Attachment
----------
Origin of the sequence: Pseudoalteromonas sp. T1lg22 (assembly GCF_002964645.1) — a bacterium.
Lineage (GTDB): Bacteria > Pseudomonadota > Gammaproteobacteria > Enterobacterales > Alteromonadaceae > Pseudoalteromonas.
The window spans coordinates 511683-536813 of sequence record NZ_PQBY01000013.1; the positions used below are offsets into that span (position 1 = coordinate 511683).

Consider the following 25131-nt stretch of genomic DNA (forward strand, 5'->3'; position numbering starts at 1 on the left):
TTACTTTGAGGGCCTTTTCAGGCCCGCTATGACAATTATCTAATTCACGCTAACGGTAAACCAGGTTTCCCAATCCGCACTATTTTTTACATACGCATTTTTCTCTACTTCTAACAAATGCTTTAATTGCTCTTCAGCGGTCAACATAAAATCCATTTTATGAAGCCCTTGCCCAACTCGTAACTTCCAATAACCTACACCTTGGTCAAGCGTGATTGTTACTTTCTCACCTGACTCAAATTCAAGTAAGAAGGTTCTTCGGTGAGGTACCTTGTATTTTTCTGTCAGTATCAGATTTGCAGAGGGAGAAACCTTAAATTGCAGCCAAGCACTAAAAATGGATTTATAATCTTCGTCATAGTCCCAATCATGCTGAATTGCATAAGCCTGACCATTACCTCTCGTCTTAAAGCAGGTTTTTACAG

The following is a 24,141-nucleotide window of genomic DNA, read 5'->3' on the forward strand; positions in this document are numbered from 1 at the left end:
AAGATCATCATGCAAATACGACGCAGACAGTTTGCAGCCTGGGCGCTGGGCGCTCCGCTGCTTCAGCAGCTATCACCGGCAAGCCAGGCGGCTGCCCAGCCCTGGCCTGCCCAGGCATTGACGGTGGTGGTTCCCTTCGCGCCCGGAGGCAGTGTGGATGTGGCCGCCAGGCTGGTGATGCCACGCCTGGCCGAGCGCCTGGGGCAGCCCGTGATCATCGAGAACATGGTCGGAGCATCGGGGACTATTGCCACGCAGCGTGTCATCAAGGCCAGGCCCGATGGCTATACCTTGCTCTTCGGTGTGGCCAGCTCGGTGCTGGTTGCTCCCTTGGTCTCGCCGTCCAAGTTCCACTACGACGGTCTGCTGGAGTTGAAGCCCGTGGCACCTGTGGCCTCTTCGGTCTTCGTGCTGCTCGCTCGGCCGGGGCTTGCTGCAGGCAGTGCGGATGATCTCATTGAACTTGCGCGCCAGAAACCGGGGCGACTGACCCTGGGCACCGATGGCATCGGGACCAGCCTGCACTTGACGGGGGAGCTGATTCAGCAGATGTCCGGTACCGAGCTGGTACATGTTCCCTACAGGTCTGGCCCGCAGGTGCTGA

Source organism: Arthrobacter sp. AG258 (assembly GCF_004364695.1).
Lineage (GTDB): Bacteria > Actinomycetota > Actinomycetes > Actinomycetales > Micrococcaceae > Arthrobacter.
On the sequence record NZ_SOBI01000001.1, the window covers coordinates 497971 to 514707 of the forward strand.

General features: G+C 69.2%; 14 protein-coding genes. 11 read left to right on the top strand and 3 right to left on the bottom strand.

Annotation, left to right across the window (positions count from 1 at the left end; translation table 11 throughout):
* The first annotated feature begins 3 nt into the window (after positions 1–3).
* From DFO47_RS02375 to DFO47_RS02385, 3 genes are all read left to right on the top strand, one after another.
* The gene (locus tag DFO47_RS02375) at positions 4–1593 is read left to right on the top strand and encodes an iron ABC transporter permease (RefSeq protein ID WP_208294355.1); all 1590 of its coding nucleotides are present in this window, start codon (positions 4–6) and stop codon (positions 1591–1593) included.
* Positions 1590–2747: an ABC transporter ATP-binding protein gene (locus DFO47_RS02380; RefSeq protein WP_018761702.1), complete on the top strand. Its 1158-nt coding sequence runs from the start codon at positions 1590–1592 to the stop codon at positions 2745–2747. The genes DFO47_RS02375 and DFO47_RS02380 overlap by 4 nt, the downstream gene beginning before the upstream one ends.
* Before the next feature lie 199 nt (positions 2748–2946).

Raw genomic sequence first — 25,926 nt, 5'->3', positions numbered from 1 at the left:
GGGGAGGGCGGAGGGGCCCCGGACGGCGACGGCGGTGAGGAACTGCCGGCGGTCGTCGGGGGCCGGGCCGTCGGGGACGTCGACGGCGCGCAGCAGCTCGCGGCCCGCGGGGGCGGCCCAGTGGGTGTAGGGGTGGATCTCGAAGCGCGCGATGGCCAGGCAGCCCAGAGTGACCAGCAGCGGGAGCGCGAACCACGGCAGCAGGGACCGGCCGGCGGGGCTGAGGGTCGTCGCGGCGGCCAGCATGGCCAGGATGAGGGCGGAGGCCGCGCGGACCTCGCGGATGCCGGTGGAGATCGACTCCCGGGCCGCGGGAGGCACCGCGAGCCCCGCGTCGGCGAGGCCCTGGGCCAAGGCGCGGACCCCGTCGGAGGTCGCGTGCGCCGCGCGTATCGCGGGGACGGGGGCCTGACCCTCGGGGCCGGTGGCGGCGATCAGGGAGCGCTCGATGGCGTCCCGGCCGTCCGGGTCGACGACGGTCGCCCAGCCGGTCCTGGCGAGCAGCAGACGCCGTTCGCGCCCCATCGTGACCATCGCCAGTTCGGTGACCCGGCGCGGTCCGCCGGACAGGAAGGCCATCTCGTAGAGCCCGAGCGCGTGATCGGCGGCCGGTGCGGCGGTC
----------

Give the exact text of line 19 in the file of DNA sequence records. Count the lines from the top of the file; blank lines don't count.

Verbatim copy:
GGGGAGGGCGGAGGGGCCCCGGACGGCGACGGCGGTGAGGAACTGCCGGCGGTCGTCGGGGGCCGGGCCGTCGGGGACGTCGACGGCGCGCAGCAGCTCGCGGCCCGCGGGGGCGGCCCAGTGGGTGTAGGGGTGGATCTCGAAGCGCGCGATGGCCAGGCAGCCCAGAGTGACCAGCAGCGGGAGCGCGAACCACGGCAGCAGGGACCGGCCGGCGGGGCTGAGGGTCGTCGCGGCGGCCAGCATGGCCAGGATGAGGGCGGAGGCCGCGCGGACCTCGCGGATGCCGGTGGAGATCGACTCCCGGGCCGCGGGAGGCACCGCGAGCCCCGCGTCGGCGAGGCCCTGGGCCAAGGCGCGGACCCCGTCGGAGGTCGCGTGCGCCGCGCGTATCGCGGGGACGGGGGCCTGACCCTCGGGGCCGGTGGCGGCGATCAGGGAGCGCTCGATGGCGTCCCGGCCGTCCGGGTCGACGACGGTCGCCCAGCCGGTCCTGGCGAGCAGCAGACGCCGTTCGCGCCCCATCGTGACCATCGCCAGTTCGGTGACCCGGCGCGGTCCGCCGGACAGGAAGGCCATCTCGTAGAGCCCGAGCGCGTGATCGGCGGCCGGTGCGGCGGTC